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Everflowing Chalice - How to Make It Through When Your Business Credit Runs Dry
In business, like in life, there are no guarantees. The economic climate is dependent on a myriad of factors, some of which are stable and others that are volatile. So when the going gets tough, businesses need solid credit upon which to operate when cash flow is minimal.
Large companies generally have bigger pools of liquid assets to draw upon in a crisis. At the same time, small businesses are likely to run out of capital far more rapidly in times of economic turmoil. Therefore, it is vitally important to establish and maintain good business credit, as it can act as a life-preserver when you need it most.
There are helpful practices to keep your business afloat when credit is scarce, many of which involve protecting your credit from long-term damage. This article will discuss a few ways business owners can cut back on expenditure and protect their credit.
Table of Contents
Cut Back on Supply Costs
While maintaining good relationships with your suppliers is important, you must look out for your business interests first.
It never hurts to explore your options, as prices fluctuate frequently, and you never know when you might find a supplier who can offer you more competitive pricing. Depending on what you’re ordering, bigger bulk suppliers can often provide far better deals. This might save you just enough to keep yourself above the breadline until the hard times blow over.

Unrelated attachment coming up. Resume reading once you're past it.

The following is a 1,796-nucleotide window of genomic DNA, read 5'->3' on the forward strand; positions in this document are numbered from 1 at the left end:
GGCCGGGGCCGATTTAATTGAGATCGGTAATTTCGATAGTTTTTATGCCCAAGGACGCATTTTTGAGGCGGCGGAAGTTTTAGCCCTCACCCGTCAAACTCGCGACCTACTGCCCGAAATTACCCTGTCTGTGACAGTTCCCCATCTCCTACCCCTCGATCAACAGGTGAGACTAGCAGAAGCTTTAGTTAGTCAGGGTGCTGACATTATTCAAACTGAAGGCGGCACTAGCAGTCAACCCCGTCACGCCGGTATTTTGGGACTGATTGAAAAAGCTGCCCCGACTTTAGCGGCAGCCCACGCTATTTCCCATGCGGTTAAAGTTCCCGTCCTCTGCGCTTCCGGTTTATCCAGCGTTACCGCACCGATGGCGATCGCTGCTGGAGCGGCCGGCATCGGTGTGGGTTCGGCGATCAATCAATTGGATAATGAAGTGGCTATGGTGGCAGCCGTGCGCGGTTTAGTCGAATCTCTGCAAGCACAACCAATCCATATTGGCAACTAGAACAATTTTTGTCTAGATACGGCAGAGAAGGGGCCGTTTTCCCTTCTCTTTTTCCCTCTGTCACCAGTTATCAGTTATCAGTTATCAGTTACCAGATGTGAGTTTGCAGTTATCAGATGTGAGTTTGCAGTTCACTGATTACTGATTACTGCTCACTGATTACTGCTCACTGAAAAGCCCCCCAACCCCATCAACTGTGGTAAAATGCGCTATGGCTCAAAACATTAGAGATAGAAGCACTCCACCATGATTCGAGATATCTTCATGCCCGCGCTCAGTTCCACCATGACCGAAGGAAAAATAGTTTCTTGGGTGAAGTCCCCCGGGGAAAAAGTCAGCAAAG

Communicate Transparently with Creditors and Suppliers
Your first instinct during a credit crunch might be to keep up appearances. However, open communication with suppliers and creditors can often result in an easement of payment terms that takes the immediate pressure off.
Your suppliers especially will likely be affected just as badly as you by whatever financial crisis is bringing you down. You may be able to reach mutually agreeable terms that benefit both of you in the long run.
A successful business relationship depends on parties that are willing to negotiate and be flexible under difficult circumstances. Most importantly, if you are granted alternative payment terms, be sure to fulfill them. Flexibility is important, but there is only so much leeway any business can offer.
Reduce Spending on Salaries
No business owner wants to consider lay-offs or salary cuts as an option. But sometimes, individual sacrifices are needed for the good of the whole entity. Speak to your staff openly, let them know what the state of affairs looks like, listen to their concerns and questions.
Some employees may be more willing to take a temporary reduction in salary until profits improve again. Of course, it will never be an easy or comfortable process, but the road of every successful business owner is paved with tough decisions.
When confronted with difficult choices, all you can do is handle them with as much integrity and fairness as possible.
Favor Employee Reimbursement Policies Over Employee Credit Cards
There are several advantages to handing out employee credit cards linked to your business account—any spending on these cards can bring you benefits, like points or cash back. However, as the owner of the account, you are ultimately liable for any spending they do.